If you didn’t binge the entire season of Chilling Adventures of Sabrina on Netflix this weekend, there’s still time to get it in before Halloween. It’s perfect fare for the holiday. The entire aesthetic is dark and creepy, but there were also a few moments that I thought were genuinely scary. A second season has already been ordered and is currently filming, so those of us that loved it can already start anticipating what comes next in Greendale. There were several aspects of the show that I hope we get much more of because they were so entertaining to watch.
Thrower of shade, slinger of sass, and wearer of the greatest robe collection I’ve ever seen, Spellman cousin Ambrose is a fantastic addition to the house. As much as Sabrina loves her Aunties, they’re her guardians and they always want to protect her. Ambrose gives Sabrina someone to scheme with and bounce her dangerous and ill-advised ideas off of. Spending most of the season on house arrest for trying to blow up the Vatican years ago, only Ambrose could snag himself a hot boy toy despite never being able to leave the confines of his property? He used a lame pickup line about an iguana and it worked.
I’m still unsure as to how he’s actually related to the family. He calls Hilda and Zelda his aunties, and Sabrina his cousin, so…presumably that would mean there’s another Spellman sibling other than Hilda, Zelda, and Sabrina’s father Edward.
Crop Top Wearing Boyfriend Harvey Kinkle
Dear young men everywhere: Be more like Harvey Kinkle. He’s sweet, he loves his girlfriend, his best friends are girls, and he rocks a cut off shirt. Truly the whole package. Sabrina and Harvey are adorable together, and things between them are relatively chaste with the exception of one racy scene in the Greendale woods where the camera cuts away just as the two strip down. They’re sensual without being overtly sexual.
I love a dark and brooding bad boy as much as anyone, and mysterious warlock Nick Switch fits that bill perfectly. Also a student at The Academy of Unseen Arts, it’s clear that Nick is interested in Sabrina, but I’ll be disappointed if some kind of love triangle is introduced next season. It’s an overused trope, and while Nick seems fine enough, Harvey Kinkle is my guy.
Ms. Wardwell Dropping Truths About the Patriarchy
Greendale’s meekest and most bespectacled teacher Ms. Wardwell is killed and has her body possessed early in Episode One. Who did the possessing and why is one of the biggest mysteries of the season. (I won’t spoil that here, but it’s awesome.) We know that her ultimate goal is to have Sabrina sign her name in The Book of the Beast at any cost, and watching her have to change tactics and subtly manipulate everyone around her to try and accomplish her goal were some of the most fun parts of the show. The best villains are the ones the audience enjoys watching despite rooting against them, and actress Michelle Gomez accomplished that perfectly. Her character gets to be so deliciously dark, so much so that whenever she appeared out from the shadows, I got a sense that was almost mischievous giddiness, because while I obviously wanted to see our protagonists succeed, there’s something to be said for a good wrench being thrown into proceedings. It also helps that every once in a while Ms. Wardwell would say something so accurate it hurts.
SO MANY LADIES
Obviously our main character is a young woman, but there are so many other fully fleshed out female characters around her. A majority of the main characters in CAOS are female, a lamentable rarity in television.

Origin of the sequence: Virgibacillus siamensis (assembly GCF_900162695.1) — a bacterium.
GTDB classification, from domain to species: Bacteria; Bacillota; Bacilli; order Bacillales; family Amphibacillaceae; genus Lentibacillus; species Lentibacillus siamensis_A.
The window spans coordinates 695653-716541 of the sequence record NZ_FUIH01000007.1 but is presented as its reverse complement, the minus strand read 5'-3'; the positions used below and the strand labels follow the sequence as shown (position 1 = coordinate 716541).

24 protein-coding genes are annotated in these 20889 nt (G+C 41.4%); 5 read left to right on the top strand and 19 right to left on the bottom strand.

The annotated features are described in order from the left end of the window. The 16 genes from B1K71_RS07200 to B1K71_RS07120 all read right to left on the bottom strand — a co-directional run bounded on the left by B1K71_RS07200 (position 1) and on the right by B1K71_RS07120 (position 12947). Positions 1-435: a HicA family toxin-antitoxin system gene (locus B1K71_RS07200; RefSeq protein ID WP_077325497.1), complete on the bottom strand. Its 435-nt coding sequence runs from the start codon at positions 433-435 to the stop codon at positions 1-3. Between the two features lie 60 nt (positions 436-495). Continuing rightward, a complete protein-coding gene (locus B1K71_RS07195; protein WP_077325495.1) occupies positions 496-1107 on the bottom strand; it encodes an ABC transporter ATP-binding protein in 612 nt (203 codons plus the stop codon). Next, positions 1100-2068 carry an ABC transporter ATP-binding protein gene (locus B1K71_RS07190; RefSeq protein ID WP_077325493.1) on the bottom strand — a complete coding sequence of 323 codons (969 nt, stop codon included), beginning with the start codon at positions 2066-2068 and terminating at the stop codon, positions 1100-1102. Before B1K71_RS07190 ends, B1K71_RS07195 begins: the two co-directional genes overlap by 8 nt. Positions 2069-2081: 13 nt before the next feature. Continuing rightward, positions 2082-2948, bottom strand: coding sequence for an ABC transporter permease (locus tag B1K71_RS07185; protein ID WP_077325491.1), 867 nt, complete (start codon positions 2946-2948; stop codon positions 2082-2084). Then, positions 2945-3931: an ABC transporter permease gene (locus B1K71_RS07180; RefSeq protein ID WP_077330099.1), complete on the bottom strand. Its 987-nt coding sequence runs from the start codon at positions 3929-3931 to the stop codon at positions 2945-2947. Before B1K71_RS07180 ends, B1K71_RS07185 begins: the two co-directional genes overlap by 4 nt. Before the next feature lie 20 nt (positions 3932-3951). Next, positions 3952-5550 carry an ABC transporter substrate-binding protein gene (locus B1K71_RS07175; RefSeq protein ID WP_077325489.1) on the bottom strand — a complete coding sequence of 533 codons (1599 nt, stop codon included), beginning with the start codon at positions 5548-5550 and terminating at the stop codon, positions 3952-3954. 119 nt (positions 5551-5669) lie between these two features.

Sabrina’s mortal friends Ros and Susie are more than just filler. They have real significance in her story and have fully fleshed out stories of their own. The three start a women’s group, which they call WICCA (Women’s Intersectional Creative Cultural Association), a safe space for the girls in their school. Ros is told that she can’t read Toni Morrison’s The Bluest Eye for a project, and a banned book club is formed. These are young women of today, turning their anger into activism.
It’s important to note that while the characters on the show refer to Susie as a girl, Susie is a non-binary character. In interviews actor Lachlan Watson uses the gender neutral pronouns they and them when speaking about the character. Susie’s gender identity will be an important part of their story going forward (in one episode, they briefly consider shoplifting a copy of Virginia Woolf’s Orlando, no doubt one of the books that’s also banned at their school), in addition to their connection to the supernatural. While researching their family history, Susie discovers a badass ancestor who then begins to appear to them. Ros discovers that she has some magical abilities as well. Ros discovers that all the women in her family go blind, but gain the ability “see” things that others can’t.
Hilda and Zelda, in a way all sisters will recognize, simultaneously love each other while grating on each other’s nerves. Perhaps it’s because I have so much fondness for Lucy Davis as Etta Candy in Wonder Woman, but I found myself drawn more towards Hilda. While we know that Zelda loves her sister (it’s revealed that her worst nightmare is losing Hilda forever), she is often cold and distant to the point of being cruel. When the two do have loving and affectionate moments they’re some of the most heartwarming of the show.
I even enjoyed the relationship Sabrina cultivated with Prudence, her rival at The Academy of Unseen Arts, and the frenemy trope is another one I’m not usually a fan of. They don’t like each other and make that known, but when one of them is really up against it or when there’s a chance to fight the good fight, they team up and get shit done. They’re the reason men have always been afraid of witches. Keep it up girls!